Innovation in Early Learning Starts With Political Will and Investment

Noviana Soares (left), is attending preschool at Si-Rui Suco Laubonu, Ermera Municipality, Timor-Leste “I am very happy to come to school because here I can study together with my friends, we also sing and dance together”.22-08-2017.
ttheirPhoto by UNICEF/Bernardino Soares

By Justin W. van Fleet, Ph.D.
President, Theirworld

In 2015, the international community came together and committed to the United Nations Sustainable Development Goals (SDG)—17 goals for global development to be achieved by 2030. Number four on the list (SDG4) calls for nations to ensure inclusive and equitable quality education and promote lifelong learning opportunities for all. By 2030, world leaders pledged to ensure all girls and boys would have access to quality early childhood care and pre-primary education.

In the months and years that followed, leader after leader proclaimed their commitment to these goals and to early education, citing many potential benefits arising from such investments, not least of which are the economic and social benefits. Yet the rhetoric does not match the reality.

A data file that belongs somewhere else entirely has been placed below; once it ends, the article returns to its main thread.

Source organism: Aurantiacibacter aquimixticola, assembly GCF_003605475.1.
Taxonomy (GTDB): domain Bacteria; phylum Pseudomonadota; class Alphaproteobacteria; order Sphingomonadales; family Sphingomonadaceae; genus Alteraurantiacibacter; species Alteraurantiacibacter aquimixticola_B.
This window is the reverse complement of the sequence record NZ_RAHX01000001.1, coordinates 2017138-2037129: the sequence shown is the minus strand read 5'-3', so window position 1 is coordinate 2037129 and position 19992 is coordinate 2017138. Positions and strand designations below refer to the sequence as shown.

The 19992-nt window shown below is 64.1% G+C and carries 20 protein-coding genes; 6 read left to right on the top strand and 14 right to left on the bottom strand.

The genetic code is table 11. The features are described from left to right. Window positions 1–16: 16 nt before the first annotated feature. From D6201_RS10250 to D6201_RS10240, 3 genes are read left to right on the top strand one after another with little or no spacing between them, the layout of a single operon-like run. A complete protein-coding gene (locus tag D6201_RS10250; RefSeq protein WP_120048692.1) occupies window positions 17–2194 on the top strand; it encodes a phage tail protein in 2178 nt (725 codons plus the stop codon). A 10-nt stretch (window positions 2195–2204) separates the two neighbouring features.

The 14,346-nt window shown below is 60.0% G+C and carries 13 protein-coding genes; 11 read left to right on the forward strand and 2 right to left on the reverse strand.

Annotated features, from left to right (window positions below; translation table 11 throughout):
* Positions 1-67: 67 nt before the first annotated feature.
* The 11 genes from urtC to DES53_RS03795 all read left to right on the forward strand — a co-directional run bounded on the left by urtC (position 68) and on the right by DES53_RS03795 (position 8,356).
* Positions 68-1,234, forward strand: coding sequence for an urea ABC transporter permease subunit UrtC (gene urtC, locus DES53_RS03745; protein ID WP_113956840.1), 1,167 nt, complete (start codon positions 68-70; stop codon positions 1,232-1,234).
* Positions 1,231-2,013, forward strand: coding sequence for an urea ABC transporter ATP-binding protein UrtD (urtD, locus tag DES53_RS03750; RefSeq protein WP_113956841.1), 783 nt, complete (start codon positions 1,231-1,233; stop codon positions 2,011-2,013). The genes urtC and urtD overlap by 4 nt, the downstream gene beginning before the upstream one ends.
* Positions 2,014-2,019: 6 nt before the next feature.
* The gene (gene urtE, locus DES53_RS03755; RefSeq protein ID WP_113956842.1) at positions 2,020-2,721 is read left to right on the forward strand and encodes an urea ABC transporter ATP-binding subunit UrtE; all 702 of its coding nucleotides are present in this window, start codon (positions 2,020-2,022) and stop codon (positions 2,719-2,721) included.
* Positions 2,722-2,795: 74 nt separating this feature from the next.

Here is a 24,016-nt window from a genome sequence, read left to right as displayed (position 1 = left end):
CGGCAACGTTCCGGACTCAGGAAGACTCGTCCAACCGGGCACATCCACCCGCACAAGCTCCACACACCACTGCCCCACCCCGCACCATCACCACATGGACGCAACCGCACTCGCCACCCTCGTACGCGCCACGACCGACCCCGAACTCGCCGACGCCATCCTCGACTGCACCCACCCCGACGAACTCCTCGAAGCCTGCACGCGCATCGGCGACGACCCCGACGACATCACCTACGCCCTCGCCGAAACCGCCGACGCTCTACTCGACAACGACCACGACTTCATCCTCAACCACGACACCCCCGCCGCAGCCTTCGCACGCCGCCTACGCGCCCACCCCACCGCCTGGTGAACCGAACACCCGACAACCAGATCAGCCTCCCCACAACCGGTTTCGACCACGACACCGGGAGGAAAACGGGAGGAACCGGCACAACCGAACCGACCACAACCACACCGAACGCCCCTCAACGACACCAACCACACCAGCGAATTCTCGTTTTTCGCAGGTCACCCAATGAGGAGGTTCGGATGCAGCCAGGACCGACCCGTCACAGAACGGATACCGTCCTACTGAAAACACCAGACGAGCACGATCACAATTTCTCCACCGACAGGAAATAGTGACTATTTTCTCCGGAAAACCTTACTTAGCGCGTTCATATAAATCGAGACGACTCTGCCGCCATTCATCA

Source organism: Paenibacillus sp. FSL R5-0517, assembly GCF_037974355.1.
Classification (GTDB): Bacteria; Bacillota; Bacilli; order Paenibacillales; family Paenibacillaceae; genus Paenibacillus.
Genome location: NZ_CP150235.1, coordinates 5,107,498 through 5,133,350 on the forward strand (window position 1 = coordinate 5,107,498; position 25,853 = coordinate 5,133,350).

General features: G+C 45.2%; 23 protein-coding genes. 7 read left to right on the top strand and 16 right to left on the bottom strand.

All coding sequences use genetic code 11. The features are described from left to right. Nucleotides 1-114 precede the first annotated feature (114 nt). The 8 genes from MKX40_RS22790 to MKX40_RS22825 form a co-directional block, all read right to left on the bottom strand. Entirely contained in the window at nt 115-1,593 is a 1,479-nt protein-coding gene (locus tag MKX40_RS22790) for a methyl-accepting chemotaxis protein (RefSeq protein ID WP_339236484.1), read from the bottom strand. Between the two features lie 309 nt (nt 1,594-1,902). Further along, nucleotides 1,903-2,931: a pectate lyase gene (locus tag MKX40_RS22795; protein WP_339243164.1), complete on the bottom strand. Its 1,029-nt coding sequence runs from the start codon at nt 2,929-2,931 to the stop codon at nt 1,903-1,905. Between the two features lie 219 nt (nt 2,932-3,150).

Investing just $1 in early childhood care and education can yield a return as high as $17 for the most disadvantaged children. Yet globally, 150 million children are still denied support at this fundamental stage in their learning and development—the key to giving them the best start in life.

So what can we do? There are two crucial ingredients for making early childhood education a reality: political will and investment. First, governments must be sufficiently convinced that investment in early learning is a smart investment. Second, governments—and the international community supporting development—must invest. Unfortunately, sufficient investment is far from being realized.

While the cost of two years of pre-primary education in low- and middle-income countries is estimated to reach $144 billion annually by 2030, countries are investing a fraction of the amount necessary to benefit the youngest members of society. Even more shocking than this has been the international community’s response.

Just two years after committing to the SDGs, despite the rhetoric, a new report produced by Theirworld in collaboration with the Research for Equitable Access and Learning (REAL) Centre at the Faculty of Education, University of Cambridge, Leaving the Youngest Behind, reveals Overseas Development Aid to pre-primary education decreased by 27% between 2015 and 2017, from US$94.8 million to US$68.8 million.